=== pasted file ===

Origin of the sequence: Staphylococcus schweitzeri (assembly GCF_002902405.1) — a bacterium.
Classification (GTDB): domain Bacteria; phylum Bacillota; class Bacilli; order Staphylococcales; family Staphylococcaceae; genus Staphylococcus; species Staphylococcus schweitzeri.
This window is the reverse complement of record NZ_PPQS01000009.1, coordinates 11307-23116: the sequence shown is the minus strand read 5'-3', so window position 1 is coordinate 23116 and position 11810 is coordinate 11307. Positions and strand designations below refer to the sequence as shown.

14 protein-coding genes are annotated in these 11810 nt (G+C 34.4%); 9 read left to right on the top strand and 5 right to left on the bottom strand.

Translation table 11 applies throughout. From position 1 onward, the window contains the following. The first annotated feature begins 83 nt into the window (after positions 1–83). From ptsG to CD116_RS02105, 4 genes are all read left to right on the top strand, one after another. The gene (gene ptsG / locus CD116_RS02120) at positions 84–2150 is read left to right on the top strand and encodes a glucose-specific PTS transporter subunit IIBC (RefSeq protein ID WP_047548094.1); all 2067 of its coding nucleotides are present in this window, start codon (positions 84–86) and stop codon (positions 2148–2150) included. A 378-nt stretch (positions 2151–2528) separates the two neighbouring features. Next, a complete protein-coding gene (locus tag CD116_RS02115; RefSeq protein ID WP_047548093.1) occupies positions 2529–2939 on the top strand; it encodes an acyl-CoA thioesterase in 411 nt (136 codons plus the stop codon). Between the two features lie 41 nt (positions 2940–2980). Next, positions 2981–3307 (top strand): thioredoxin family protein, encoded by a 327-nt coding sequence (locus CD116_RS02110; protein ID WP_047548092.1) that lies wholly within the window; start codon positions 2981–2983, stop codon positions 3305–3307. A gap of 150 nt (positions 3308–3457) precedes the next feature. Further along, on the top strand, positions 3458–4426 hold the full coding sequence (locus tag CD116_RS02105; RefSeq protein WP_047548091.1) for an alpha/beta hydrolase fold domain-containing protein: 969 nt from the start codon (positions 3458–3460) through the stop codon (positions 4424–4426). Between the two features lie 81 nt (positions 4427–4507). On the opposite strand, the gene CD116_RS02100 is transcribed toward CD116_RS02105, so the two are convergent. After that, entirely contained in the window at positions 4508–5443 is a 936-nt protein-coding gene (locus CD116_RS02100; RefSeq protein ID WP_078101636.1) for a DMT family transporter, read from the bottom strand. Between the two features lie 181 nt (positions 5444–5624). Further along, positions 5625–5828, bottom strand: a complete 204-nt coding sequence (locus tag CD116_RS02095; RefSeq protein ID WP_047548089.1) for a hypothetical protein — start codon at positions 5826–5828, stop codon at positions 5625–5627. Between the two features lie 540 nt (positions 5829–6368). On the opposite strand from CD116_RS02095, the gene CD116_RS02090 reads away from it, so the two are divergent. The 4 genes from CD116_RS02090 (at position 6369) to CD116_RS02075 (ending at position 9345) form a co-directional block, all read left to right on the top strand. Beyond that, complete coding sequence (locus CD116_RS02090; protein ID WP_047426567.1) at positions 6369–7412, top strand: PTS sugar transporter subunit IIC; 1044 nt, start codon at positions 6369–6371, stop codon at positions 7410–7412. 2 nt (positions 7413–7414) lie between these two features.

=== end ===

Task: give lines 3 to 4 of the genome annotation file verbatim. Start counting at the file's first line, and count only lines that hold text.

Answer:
This window is the reverse complement of record NZ_PPQS01000009.1, coordinates 11307-23116: the sequence shown is the minus strand read 5'-3', so window position 1 is coordinate 23116 and position 11810 is coordinate 11307. Positions and strand designations below refer to the sequence as shown.

14 protein-coding genes are annotated in these 11810 nt (G+C 34.4%); 9 read left to right on the top strand and 5 right to left on the bottom strand.